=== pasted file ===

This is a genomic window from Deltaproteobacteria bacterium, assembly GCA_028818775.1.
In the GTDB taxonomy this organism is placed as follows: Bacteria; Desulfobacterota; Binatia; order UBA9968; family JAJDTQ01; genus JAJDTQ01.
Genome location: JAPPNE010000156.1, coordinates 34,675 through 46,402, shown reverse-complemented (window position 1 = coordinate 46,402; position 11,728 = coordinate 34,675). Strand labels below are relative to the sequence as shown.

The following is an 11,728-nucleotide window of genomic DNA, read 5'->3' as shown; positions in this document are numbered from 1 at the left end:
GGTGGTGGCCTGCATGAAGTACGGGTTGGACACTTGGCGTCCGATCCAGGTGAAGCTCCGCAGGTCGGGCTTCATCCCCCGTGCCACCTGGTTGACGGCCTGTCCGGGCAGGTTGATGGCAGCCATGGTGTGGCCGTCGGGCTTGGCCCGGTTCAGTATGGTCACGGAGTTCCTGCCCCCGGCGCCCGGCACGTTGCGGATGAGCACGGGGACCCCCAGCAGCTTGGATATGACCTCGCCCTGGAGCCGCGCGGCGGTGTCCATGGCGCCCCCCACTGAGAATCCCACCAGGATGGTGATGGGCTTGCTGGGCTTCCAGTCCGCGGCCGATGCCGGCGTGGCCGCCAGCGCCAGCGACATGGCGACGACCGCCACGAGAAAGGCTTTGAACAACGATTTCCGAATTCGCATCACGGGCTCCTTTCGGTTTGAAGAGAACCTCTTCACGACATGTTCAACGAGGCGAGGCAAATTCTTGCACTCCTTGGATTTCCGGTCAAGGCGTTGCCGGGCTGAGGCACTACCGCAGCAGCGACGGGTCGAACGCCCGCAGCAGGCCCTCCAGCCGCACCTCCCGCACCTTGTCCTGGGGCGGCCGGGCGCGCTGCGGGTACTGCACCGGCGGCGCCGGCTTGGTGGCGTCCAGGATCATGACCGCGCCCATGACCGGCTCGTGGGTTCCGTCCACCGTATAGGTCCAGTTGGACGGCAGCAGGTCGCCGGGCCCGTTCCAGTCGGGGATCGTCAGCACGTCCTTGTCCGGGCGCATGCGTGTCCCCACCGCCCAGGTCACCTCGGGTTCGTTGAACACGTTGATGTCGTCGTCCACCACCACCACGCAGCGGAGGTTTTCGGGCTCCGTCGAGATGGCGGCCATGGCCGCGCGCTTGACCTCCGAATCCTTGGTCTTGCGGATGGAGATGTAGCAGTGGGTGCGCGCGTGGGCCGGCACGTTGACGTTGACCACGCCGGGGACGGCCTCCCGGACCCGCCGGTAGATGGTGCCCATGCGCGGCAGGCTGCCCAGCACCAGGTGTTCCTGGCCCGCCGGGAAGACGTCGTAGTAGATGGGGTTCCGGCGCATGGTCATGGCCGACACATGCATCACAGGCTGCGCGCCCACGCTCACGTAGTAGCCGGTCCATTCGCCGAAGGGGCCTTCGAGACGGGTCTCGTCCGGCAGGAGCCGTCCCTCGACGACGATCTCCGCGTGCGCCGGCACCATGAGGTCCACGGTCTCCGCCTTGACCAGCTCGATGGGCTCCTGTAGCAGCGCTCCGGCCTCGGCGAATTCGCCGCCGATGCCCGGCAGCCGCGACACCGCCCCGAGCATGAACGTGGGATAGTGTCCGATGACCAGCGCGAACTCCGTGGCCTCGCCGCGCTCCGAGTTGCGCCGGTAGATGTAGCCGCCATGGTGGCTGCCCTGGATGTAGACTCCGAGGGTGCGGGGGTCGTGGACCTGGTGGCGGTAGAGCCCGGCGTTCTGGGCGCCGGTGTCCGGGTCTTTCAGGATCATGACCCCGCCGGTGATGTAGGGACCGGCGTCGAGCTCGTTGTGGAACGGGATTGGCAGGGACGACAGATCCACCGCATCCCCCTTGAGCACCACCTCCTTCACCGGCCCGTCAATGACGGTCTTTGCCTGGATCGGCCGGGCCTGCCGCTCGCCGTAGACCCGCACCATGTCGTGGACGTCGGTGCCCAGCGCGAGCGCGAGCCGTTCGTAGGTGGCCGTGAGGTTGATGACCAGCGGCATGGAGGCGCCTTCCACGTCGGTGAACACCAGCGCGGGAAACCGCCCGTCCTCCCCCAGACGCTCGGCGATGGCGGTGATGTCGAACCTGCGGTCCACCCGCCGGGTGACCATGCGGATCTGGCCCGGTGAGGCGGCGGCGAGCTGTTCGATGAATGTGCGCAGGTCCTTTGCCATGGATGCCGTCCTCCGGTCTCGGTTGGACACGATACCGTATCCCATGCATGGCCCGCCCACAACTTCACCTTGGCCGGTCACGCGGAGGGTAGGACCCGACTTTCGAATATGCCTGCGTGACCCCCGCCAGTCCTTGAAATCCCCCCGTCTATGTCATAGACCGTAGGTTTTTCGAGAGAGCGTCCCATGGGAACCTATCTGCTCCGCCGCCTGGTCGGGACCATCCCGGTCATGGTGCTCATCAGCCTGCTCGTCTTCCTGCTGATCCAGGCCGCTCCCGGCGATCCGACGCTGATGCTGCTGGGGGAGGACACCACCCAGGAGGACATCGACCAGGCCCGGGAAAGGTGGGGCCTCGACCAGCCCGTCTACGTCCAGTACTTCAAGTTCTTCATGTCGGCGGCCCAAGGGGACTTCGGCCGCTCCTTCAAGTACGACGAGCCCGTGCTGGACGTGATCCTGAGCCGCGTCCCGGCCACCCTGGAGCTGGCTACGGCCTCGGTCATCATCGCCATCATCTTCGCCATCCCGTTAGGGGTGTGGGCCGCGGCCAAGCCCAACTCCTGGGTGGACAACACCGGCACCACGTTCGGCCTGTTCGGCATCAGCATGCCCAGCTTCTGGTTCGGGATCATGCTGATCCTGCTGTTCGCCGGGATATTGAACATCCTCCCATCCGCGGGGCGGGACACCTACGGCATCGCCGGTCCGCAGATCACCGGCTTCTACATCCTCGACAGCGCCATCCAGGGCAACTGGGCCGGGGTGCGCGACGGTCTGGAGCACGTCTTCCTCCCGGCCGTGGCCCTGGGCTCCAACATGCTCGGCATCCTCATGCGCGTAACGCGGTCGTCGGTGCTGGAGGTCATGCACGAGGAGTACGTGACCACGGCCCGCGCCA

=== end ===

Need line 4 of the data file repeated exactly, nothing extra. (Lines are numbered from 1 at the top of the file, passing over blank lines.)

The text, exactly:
The following is an 11,728-nucleotide window of genomic DNA, read 5'->3' as shown; positions in this document are numbered from 1 at the left end: